NPR’s Mary Louise Kelly speaks with Ronald Jocelyn, education program director at the nonprofit Hope for Haiti, about the damage left by Saturday’s earthquake and the relief efforts underway.


Relief efforts are underway in Haiti after an earthquake magnitude 7.2 struck the country’s southwestern peninsula on Saturday. Some 1,400 people are confirmed dead so far. Thousands more are injured. Churches, schools and homes have been destroyed. Hospitals are overwhelmed. Ronald Jocelyn directs the education program at the nonprofit Hope for Haiti. He joins us now from Les Cayes. That’s a city on the peninsula that has suffered a lot of damage.

Thank you for being with us. And I want to start by asking, how are you? How are people around you?

RONALD JOCELYN: Hi. I am doing well, but I can say that for now, people in Haiti are not doing well because of the earthquake that occurred on Saturday.

KELLY: Describe just what it looks like when you go outside, when you walk around. What does your city look like today?

JOCELYN: Well, when you walk down the street, what you can see is people gather the street on parks, on, you know, soccer fields, on the streets. That’s where they live. That’s where they sleep all night.

KELLY: Because their homes are destroyed.

JOCELYN: They are afraid of their homes because most of the houses, you know, sustained significant damages. And every now and then, there are aftershocks. And, you know, they are on the lookout and prefer to stay in the streets.

KELLY: So you’re saying even people whose houses survived – the houses are still standing. They don’t want to go in because they’re worried they might fall down with the next aftershock. Yeah.

JOCELYN: Correct, correct because there are a lot of houses that collapsed during the earthquake. But many houses are still standing, but they sustained, you know, damages.

KELLY: What about the people. As you wander around your city, what are they telling you?

JOCELYN: They are suffering. They lack everything, like medications, medical supplies, food and shelters because they don’t have where to sleep. And they are thirsty – no clean water, no food. And, you know, the hospitals – they are full with patients. And we don’t, unfortunately, have enough manpower to take care of people that are victims.

KELLY: So how is your organization helping in the face of all of that? What are you able to do?

JOCELYN: Our staff, a group of 32 Haitian professionals – we are now helping out. For example, we open our clinic in Les Cayes to receive patients, to do wound care, give medications and prepare kits to distribute to the most vulnerable people in our partner communities.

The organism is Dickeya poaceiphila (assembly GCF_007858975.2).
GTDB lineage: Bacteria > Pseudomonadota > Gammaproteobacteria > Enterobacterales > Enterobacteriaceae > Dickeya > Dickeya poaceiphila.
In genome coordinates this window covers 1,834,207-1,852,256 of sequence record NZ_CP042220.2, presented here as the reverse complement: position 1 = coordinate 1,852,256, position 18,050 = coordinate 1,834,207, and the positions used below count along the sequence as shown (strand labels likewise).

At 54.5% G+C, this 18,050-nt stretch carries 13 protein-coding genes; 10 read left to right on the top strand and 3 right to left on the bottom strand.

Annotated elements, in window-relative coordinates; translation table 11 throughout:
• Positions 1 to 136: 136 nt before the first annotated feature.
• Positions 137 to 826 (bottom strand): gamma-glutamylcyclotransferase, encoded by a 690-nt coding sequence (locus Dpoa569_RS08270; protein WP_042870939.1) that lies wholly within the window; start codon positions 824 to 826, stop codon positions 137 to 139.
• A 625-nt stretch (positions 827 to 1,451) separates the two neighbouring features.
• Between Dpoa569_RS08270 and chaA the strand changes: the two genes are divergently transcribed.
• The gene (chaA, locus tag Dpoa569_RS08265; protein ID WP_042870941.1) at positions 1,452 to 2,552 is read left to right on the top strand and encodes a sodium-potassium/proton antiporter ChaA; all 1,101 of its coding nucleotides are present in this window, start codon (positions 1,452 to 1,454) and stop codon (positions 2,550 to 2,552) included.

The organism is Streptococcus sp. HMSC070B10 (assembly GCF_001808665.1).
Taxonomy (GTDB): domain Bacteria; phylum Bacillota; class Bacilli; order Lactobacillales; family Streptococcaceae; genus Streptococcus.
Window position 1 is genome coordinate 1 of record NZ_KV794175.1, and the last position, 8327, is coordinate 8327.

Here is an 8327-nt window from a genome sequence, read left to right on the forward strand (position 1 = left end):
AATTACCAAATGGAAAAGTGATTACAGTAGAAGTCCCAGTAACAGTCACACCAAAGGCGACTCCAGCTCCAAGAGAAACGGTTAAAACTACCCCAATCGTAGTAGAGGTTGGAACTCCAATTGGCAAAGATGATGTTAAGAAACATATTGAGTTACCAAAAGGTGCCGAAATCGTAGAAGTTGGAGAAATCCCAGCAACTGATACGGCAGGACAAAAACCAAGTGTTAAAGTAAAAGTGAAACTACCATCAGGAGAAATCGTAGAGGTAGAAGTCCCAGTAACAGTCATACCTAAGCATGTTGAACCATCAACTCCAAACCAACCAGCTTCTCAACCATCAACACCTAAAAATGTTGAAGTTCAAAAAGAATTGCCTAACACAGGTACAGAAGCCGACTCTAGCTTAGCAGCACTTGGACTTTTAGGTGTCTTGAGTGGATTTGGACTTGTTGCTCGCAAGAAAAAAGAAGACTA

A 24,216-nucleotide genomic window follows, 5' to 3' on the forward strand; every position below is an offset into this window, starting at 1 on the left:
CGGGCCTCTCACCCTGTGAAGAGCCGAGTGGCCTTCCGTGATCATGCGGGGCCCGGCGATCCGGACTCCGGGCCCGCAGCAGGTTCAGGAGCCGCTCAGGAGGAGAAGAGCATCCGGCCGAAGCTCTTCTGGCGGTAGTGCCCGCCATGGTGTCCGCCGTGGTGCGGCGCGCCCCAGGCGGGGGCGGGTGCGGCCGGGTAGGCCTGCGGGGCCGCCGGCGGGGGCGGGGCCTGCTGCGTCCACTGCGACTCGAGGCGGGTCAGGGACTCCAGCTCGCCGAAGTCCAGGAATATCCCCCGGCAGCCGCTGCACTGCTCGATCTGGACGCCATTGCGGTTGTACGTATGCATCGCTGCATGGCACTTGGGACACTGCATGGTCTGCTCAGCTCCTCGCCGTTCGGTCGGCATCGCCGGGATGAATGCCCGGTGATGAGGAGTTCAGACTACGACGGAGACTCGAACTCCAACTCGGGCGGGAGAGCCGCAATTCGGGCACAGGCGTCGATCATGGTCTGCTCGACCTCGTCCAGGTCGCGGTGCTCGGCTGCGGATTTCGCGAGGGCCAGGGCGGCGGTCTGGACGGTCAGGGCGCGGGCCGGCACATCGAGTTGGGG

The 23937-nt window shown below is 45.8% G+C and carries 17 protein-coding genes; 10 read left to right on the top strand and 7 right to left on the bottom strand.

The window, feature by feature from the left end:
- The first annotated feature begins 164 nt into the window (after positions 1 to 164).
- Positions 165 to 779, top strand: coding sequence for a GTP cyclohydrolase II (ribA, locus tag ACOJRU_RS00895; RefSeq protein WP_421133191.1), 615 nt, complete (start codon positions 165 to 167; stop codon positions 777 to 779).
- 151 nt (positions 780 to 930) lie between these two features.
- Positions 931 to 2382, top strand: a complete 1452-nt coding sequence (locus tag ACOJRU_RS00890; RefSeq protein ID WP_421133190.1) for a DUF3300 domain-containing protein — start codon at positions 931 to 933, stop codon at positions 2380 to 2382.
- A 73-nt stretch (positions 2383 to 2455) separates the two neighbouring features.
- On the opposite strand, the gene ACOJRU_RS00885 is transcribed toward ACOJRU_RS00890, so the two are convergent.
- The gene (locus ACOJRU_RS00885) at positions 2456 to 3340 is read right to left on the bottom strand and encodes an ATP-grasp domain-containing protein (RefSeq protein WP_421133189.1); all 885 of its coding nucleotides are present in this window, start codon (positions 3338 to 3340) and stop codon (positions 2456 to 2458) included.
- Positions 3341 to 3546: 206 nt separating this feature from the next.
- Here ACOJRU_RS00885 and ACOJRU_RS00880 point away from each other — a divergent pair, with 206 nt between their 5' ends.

KELLY: Yeah. I mean, I’m listening to you. I’m thinking about that this is happening in the middle of a pandemic, and you’re dealing with COVID. I’m thinking this comes just weeks after the president was assassinated. There are all these questions about who was even running the country for a while there. People must just be exhausted.

JOCELYN: Yes, definitely we are. And, you know, the Haitian people – we’ve been through a lot of, you know, difficult times day after day, as you mentioned, after the assassination of the president. We are going through COVID-19 insecurity, instability, bad governance and now the earthquake and a storm that is threatening us. You know, we can’t take it anymore. That’s enough for Haiti. And that’s why I think it’s really the time for our partners, our friends abroad to take a look at Haiti, to see that these people can’t take it anymore. It’s time to join hands and to help Haiti for good.

KELLY: That is Ronald Jocelyn of the nonprofit Hope for Haiti speaking to us from Les Cayes in Haiti.

Thank you very much for taking the time. We wish you well.

JOCELYN: Thank you for having me. It was a pleasure talking to you.

Copyright © 2021 NPR. All rights reserved. Visit our website terms of use and permissions pages at for further information.

NPR transcripts are created on a rush deadline by Verb8tm, Inc., an NPR contractor, and produced using a proprietary transcription process developed with NPR. This text may not be in its final form and may be updated or revised in the future. Accuracy and availability may vary. The authoritative record of NPR’s programming is the audio record.

Source link

Check Also

The mystery of where omicron came from — and why it matters

How did this new strain of the novel coronavirus evolve? Researchers are investigating var…